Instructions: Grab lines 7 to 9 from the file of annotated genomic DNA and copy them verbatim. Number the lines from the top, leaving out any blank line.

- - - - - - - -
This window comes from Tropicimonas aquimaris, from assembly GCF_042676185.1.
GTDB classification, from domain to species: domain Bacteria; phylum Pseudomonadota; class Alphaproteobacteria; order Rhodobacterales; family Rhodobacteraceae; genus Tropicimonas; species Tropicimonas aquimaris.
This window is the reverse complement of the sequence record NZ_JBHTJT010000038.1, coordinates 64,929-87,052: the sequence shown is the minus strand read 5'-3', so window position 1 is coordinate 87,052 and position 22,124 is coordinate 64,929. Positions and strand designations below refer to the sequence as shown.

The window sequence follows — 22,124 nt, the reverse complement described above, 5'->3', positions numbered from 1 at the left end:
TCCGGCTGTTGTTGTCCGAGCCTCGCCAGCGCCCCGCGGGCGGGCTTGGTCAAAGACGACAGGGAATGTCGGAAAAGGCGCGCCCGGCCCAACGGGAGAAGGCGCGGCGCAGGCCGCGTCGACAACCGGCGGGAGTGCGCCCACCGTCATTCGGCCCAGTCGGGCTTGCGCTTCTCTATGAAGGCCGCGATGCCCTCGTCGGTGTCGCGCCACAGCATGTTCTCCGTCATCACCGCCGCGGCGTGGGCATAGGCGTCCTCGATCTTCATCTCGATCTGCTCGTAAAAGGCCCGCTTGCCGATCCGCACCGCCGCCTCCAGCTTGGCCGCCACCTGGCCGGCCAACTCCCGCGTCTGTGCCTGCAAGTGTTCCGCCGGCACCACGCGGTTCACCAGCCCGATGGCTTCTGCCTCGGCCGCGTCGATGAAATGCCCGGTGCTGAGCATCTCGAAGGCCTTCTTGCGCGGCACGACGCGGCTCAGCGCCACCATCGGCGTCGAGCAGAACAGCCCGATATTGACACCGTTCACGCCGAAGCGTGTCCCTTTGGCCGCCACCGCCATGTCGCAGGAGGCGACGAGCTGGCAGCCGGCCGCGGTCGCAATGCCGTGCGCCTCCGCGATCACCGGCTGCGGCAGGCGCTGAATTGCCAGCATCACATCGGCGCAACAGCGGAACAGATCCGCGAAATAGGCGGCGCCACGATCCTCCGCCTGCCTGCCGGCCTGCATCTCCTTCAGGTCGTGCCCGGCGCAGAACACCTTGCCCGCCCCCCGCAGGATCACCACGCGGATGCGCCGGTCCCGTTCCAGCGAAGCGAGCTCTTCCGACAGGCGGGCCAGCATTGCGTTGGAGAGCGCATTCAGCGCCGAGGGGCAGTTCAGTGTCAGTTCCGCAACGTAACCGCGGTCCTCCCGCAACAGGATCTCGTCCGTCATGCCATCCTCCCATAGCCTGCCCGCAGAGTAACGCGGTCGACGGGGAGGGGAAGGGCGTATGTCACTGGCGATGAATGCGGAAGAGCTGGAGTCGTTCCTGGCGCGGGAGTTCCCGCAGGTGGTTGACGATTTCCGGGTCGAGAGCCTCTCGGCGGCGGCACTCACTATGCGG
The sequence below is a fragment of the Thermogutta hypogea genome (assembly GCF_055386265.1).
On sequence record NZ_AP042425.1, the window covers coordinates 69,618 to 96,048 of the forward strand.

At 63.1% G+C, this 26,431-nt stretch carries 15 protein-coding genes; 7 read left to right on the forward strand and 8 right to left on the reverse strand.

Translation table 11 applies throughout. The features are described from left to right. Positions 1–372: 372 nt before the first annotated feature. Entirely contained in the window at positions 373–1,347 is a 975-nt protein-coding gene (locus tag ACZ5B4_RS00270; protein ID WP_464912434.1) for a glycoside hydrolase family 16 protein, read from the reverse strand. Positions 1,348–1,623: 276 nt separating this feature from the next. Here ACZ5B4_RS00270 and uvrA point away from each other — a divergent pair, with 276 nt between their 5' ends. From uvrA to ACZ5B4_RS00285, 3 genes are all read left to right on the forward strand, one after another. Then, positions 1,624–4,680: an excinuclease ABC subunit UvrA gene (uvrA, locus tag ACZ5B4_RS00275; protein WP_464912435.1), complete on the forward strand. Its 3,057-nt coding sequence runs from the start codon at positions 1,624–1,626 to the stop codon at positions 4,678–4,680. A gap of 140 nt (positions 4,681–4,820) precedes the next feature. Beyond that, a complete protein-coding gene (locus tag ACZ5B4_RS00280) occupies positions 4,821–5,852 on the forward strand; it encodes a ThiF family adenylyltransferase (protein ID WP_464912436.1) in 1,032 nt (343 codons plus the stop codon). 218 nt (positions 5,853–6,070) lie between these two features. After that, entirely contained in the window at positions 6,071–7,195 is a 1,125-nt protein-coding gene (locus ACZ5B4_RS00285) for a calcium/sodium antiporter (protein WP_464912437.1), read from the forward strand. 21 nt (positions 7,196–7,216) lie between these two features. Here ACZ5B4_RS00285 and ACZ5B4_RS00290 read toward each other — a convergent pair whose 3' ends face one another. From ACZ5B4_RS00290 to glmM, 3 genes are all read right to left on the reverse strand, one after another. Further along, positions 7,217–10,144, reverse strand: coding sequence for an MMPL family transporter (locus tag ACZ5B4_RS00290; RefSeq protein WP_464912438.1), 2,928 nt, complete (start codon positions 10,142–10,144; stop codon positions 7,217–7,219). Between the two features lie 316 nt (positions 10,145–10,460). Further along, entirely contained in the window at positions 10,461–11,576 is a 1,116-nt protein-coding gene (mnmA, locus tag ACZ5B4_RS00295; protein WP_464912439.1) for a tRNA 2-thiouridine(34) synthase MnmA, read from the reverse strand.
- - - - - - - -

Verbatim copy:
On sequence record NZ_AP042425.1, the window covers coordinates 69,618 to 96,048 of the forward strand.

At 63.1% G+C, this 26,431-nt stretch carries 15 protein-coding genes; 7 read left to right on the forward strand and 8 right to left on the reverse strand.

Translation table 11 applies throughout. The features are described from left to right. Positions 1–372: 372 nt before the first annotated feature. Entirely contained in the window at positions 373–1,347 is a 975-nt protein-coding gene (locus tag ACZ5B4_RS00270; protein ID WP_464912434.1) for a glycoside hydrolase family 16 protein, read from the reverse strand. Positions 1,348–1,623: 276 nt separating this feature from the next. Here ACZ5B4_RS00270 and uvrA point away from each other — a divergent pair, with 276 nt between their 5' ends. From uvrA to ACZ5B4_RS00285, 3 genes are all read left to right on the forward strand, one after another. Then, positions 1,624–4,680: an excinuclease ABC subunit UvrA gene (uvrA, locus tag ACZ5B4_RS00275; protein WP_464912435.1), complete on the forward strand. Its 3,057-nt coding sequence runs from the start codon at positions 1,624–1,626 to the stop codon at positions 4,678–4,680. A gap of 140 nt (positions 4,681–4,820) precedes the next feature. Beyond that, a complete protein-coding gene (locus tag ACZ5B4_RS00280) occupies positions 4,821–5,852 on the forward strand; it encodes a ThiF family adenylyltransferase (protein ID WP_464912436.1) in 1,032 nt (343 codons plus the stop codon). 218 nt (positions 5,853–6,070) lie between these two features. After that, entirely contained in the window at positions 6,071–7,195 is a 1,125-nt protein-coding gene (locus ACZ5B4_RS00285) for a calcium/sodium antiporter (protein WP_464912437.1), read from the forward strand. 21 nt (positions 7,196–7,216) lie between these two features. Here ACZ5B4_RS00285 and ACZ5B4_RS00290 read toward each other — a convergent pair whose 3' ends face one another. From ACZ5B4_RS00290 to glmM, 3 genes are all read right to left on the reverse strand, one after another. Further along, positions 7,217–10,144, reverse strand: coding sequence for an MMPL family transporter (locus tag ACZ5B4_RS00290; RefSeq protein WP_464912438.1), 2,928 nt, complete (start codon positions 10,142–10,144; stop codon positions 7,217–7,219). Between the two features lie 316 nt (positions 10,145–10,460). Further along, entirely contained in the window at positions 10,461–11,576 is a 1,116-nt protein-coding gene (mnmA, locus tag ACZ5B4_RS00295; protein WP_464912439.1) for a tRNA 2-thiouridine(34) synthase MnmA, read from the reverse strand.